Alternatives to TSP for Cleaning the Walls Before Painting

Painting walls is a fairly easy do-it-yourself project; however, preparation is necessary to ensure the paint job will last. Begin by vacuuming and washing the walls to remove dust, grease, nicotine, etc. All-purpose cleaners, such as TSP, are available; however, equally effective, less toxic products can be made at home. Soap, vinegar, baking soda, borax and washing soda are useful for this purpose. After cleaning, thoroughly rinse walls to ensure good paint adhesion.

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Woman mixing paint.

Dish Washing Liquid

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Dish washing liquid and bucket.

Combine 1 tsp. borax with 2 tbsp. white vinegar. Add 1 cup hot water, and stir to dissolve the borax. After the mixture cools, transfer to a 16-oz. spray bottle, add ? cup dish washing liquid—not dishwasher detergent—or ¼ cup Castile soap. Fill the bottle with water.

Baking soda

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Baking soda on a wooden spoon.

An all-purpose cleaner is made by combining ¼ cup baking soda, ½ cup vinegar and ½ gallon water. One-half cup borax can be added; increase the water to 1 gallon.

A paste of baking soda and water can be rubbed on walls to remove stains.

White Distilled Vinegar

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Vinegar bottles.

Loosen stickers by dabbing with vinegar. Apply vinegar to mold and mildew stains. Vinegar combined with an equal amount of borax and diluted with warm water will also remove mildew. Mix well to dissolve borax.

Lemon Juice

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Whole lemon with a glass of lemon juice.

Undiluted freshly squeezed lemon juice is effective in removing mold and mildew.

Washing Soap

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Liquid soap dispenser.

Combine ½ tsp. washing soap with a dab of dish washing liquid and 2 cups hot water. Mix until washing soap is dissolved and clean walls.

Borax

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White powder detergent on black background.

Another good wall cleaner combines 2 oz. borax, 1 tsp. ammonia and ½ gallon warm water. Stir to dissolve borax.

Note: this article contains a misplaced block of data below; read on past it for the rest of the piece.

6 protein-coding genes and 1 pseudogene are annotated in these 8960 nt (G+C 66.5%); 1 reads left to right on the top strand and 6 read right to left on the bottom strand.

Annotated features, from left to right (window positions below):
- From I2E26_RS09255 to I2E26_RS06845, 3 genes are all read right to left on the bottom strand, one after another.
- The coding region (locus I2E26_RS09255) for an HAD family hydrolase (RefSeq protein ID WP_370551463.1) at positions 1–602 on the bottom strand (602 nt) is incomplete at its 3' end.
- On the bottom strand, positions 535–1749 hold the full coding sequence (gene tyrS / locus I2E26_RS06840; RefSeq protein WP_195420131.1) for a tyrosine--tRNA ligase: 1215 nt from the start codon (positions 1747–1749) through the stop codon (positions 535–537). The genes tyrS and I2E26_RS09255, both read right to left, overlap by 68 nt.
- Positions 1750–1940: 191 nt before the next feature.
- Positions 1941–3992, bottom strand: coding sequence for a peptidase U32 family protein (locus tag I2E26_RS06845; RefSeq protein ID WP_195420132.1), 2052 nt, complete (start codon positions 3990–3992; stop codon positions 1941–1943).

Ammonia

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Young girl pouring blue liquid with gloves on.

Use large amounts of ammonia only in a very well-ventilated area. Start with one gallon of cool water and add 1 to 2 cups of ammonia. For very dirty walls combine ¼ cup baking soda, ½ cup white vinegar and 1 cup ammonia with 1 gallon of hot water. Do not use this mixture on glossy walls that will not be repainted as it may dull the finish. Always protect your skin and eyes, and avoid inhaling the fumes when using ammonia.

Tips

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Aerial view of bucket for cleaning.

Cleaners can be mixed in buckets, and sponge mops used to wash the walls; replace solution as it becomes dirty. Store products in new 16-ounce spray bottles.

Warnings

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Woman storing products under kitchen sink in cabinet.

When storing, label mixtures making sure to list all ingredients. Always store in bottles that have not been used for other products. Regardless of whether cleaners are homemade or store-bought, do not allow chlorine beach, commercial oven cleaners, dishwasher detergent or toilet bowl cleaners to combine with ammonia, vinegar, lye or rust remover. Such combinations will create toxic gas fumes.

Keep all products out of the reach of children and pets. Test products on a small inconspicuous area of the wall prior to using.